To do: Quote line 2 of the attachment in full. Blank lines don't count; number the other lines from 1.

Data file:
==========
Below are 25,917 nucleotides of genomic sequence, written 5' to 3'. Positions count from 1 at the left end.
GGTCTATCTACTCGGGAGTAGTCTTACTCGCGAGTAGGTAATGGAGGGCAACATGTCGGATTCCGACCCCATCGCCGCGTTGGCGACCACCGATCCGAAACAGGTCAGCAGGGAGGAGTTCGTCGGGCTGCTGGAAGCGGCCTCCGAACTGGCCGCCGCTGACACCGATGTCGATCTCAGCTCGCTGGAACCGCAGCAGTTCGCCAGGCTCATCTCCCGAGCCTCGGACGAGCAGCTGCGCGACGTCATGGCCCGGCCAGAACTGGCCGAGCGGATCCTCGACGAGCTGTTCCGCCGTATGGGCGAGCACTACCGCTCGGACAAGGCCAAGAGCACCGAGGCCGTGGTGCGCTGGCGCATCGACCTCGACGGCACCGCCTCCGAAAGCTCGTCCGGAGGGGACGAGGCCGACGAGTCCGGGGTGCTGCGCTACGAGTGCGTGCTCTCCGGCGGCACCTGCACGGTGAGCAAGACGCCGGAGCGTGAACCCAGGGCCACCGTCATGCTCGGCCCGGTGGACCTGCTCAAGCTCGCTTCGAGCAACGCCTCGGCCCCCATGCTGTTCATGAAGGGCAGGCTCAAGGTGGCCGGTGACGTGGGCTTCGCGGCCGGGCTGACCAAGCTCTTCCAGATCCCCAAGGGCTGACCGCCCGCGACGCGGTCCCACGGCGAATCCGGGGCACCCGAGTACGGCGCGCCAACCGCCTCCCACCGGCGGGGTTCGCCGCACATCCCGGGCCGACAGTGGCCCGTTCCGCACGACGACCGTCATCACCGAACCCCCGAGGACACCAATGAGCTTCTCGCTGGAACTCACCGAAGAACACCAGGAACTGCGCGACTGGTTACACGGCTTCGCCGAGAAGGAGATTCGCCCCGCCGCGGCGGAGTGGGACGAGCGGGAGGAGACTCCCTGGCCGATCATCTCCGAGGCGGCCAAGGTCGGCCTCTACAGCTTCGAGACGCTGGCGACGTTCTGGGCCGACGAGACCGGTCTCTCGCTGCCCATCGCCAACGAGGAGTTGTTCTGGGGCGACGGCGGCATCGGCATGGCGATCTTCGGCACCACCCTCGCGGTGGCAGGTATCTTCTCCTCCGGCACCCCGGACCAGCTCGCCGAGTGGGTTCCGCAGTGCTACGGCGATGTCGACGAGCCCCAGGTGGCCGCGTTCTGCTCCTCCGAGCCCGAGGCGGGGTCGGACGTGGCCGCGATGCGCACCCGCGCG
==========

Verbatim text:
GGTCTATCTACTCGGGAGTAGTCTTACTCGCGAGTAGGTAATGGAGGGCAACATGTCGGATTCCGACCCCATCGCCGCGTTGGCGACCACCGATCCGAAACAGGTCAGCAGGGAGGAGTTCGTCGGGCTGCTGGAAGCGGCCTCCGAACTGGCCGCCGCTGACACCGATGTCGATCTCAGCTCGCTGGAACCGCAGCAGTTCGCCAGGCTCATCTCCCGAGCCTCGGACGAGCAGCTGCGCGACGTCATGGCCCGGCCAGAACTGGCCGAGCGGATCCTCGACGAGCTGTTCCGCCGTATGGGCGAGCACTACCGCTCGGACAAGGCCAAGAGCACCGAGGCCGTGGTGCGCTGGCGCATCGACCTCGACGGCACCGCCTCCGAAAGCTCGTCCGGAGGGGACGAGGCCGACGAGTCCGGGGTGCTGCGCTACGAGTGCGTGCTCTCCGGCGGCACCTGCACGGTGAGCAAGACGCCGGAGCGTGAACCCAGGGCCACCGTCATGCTCGGCCCGGTGGACCTGCTCAAGCTCGCTTCGAGCAACGCCTCGGCCCCCATGCTGTTCATGAAGGGCAGGCTCAAGGTGGCCGGTGACGTGGGCTTCGCGGCCGGGCTGACCAAGCTCTTCCAGATCCCCAAGGGCTGACCGCCCGCGACGCGGTCCCACGGCGAATCCGGGGCACCCGAGTACGGCGCGCCAACCGCCTCCCACCGGCGGGGTTCGCCGCACATCCCGGGCCGACAGTGGCCCGTTCCGCACGACGACCGTCATCACCGAACCCCCGAGGACACCAATGAGCTTCTCGCTGGAACTCACCGAAGAACACCAGGAACTGCGCGACTGGTTACACGGCTTCGCCGAGAAGGAGATTCGCCCCGCCGCGGCGGAGTGGGACGAGCGGGAGGAGACTCCCTGGCCGATCATCTCCGAGGCGGCCAAGGTCGGCCTCTACAGCTTCGAGACGCTGGCGACGTTCTGGGCCGACGAGACCGGTCTCTCGCTGCCCATCGCCAACGAGGAGTTGTTCTGGGGCGACGGCGGCATCGGCATGGCGATCTTCGGCACCACCCTCGCGGTGGCAGGTATCTTCTCCTCCGGCACCCCGGACCAGCTCGCCGAGTGGGTTCCGCAGTGCTACGGCGATGTCGACGAGCCCCAGGTGGCCGCGTTCTGCTCCTCCGAGCCCGAGGCGGGGTCGGACGTGGCCGCGATGCGCACCCGCGCG